By Dan O’Connor, RN
As health information technology (IT) continues to evolve, leveraging more clinical information and adapting to changes in quality reporting, informatics is assuming a larger role in nursing practice. A new and exciting role outside traditional nursing, nursing informatics integrates data, information, and knowledge to support patient and provider decision-making through information structures, processes, and IT. The growing influence of nursing informatics, which mirrors the general ascension of healthcare data analytics across the country, merges technology into healthcare to optimize clinical care quality.
Transition in clinical documentation
Traditionally, clinical care was documented with pen and paper. The traditional model for using clinical data from a nursing perspective relied on chart reviews and spreadsheets, and the data was always historical in nature due to the process. While the transition to electronic health records has been underway for many years, only recently has data from multidisciplinary care teams, as well as historical data across the continuum of care, been readily available for integration.
When it began to take hold in the 1990s, electronic documentation was inconsistent. Information was often difficult for nursing leadership to obtain due to limitations in IT staffing and priorities that frequently focused on financial reporting or administrative initiatives, not on clinical care. The information that nursing managers needed took so long to acquire that it was outdated by the time they got it. As a result, nursing informatics gained little movement relative to other analytics in its early years.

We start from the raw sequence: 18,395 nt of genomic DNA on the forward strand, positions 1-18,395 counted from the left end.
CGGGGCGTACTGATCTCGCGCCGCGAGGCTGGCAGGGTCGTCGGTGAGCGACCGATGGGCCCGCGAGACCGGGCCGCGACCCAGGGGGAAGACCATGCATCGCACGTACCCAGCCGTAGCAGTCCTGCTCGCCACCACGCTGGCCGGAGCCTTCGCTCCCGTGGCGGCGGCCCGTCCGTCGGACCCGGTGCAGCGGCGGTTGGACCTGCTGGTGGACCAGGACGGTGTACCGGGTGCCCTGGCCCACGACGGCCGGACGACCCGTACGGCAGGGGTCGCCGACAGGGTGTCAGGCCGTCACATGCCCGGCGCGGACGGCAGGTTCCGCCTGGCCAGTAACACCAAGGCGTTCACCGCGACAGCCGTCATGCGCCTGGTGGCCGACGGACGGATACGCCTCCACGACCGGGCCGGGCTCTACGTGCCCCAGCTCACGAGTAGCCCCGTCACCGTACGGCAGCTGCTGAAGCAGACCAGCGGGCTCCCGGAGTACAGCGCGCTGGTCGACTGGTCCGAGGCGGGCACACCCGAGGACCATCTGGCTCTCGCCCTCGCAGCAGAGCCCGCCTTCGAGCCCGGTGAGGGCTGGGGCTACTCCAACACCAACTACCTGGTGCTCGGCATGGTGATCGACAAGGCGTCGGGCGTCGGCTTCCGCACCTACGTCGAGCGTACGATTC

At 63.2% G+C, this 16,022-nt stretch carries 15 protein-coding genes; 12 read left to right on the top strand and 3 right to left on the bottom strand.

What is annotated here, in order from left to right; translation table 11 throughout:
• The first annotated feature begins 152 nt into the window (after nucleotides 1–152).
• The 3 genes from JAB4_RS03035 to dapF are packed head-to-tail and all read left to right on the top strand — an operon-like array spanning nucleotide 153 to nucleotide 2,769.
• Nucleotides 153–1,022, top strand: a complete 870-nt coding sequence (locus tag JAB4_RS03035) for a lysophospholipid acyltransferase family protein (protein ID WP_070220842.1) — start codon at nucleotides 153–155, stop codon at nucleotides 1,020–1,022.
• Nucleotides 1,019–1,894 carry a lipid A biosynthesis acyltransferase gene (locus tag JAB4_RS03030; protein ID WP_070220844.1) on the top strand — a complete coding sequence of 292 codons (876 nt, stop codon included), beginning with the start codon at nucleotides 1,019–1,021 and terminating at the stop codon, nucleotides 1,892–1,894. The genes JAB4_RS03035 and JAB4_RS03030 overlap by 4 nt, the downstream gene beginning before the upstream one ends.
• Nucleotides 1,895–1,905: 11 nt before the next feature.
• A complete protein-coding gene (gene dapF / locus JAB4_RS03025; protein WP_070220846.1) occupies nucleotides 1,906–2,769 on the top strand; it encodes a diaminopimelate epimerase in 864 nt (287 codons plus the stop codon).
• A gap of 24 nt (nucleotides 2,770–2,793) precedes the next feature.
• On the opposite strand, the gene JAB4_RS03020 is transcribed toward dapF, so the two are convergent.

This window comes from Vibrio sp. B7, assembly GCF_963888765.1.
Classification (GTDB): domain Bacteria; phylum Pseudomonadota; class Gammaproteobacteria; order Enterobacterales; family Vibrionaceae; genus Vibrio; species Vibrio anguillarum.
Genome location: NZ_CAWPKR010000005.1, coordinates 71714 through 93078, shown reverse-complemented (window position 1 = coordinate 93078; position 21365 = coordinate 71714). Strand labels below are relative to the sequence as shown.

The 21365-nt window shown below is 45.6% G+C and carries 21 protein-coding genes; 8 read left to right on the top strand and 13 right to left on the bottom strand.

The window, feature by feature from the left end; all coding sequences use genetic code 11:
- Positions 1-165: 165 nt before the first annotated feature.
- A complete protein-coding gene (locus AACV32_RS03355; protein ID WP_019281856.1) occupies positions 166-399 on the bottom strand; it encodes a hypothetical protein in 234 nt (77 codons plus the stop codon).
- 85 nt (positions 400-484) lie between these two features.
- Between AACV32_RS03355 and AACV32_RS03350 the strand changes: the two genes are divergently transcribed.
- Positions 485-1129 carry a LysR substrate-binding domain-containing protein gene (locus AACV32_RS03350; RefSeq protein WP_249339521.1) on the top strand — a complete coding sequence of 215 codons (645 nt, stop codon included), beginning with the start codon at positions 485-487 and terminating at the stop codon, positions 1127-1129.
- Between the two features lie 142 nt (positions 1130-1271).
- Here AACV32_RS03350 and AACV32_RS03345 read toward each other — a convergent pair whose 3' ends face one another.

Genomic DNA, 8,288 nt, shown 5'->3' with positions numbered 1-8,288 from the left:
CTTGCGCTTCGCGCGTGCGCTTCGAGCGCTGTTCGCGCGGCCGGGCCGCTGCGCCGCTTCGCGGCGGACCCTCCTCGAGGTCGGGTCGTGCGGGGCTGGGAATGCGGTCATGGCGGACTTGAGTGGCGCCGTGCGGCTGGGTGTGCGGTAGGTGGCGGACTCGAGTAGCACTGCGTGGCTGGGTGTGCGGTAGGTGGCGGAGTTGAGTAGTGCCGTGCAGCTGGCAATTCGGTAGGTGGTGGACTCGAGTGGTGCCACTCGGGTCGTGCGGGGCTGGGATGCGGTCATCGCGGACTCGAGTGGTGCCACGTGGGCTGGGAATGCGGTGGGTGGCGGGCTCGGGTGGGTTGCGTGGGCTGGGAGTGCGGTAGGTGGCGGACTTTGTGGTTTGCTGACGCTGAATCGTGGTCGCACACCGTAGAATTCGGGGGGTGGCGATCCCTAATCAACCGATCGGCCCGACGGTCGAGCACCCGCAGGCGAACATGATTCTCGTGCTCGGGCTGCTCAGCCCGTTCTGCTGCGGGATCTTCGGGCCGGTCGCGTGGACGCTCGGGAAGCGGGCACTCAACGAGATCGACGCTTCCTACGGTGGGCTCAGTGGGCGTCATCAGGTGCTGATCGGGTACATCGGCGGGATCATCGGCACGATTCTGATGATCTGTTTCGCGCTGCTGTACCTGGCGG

To address this shortcoming, many organizations are shifting nursing analysts out of the IT department and creating new informatics departments within nursing practices. These new departments typically report directly to nursing rather than to IT, and focus on patient care and quality issues. A well-designed information system, supported by a nursing informatics team, can provide easier and faster information flow to keep pace with the increasingly complex care environment. The team can report on trends caused by seasonal issues such as influenza or global issues such as the Zika virus, and provide meaningful, real-time data that can directly impact the quality of care for provider organizations and communities.
Implications on patient care
As a result of advances in both the nursing environment and electronic documentation systems, nursing informatics can also directly impact the quality of patient care and outcomes. For example, the optimization of patient care documentation workflows and the advancement of clinical decision support provide immediate feedback to nurses and improve data used to monitor the quality of care. Electronic documentation has evolved to provide a direct link to the plan of care for patients, efficient communication among clinicians, and direct patient care processes that impact both patient safety and the quality of care.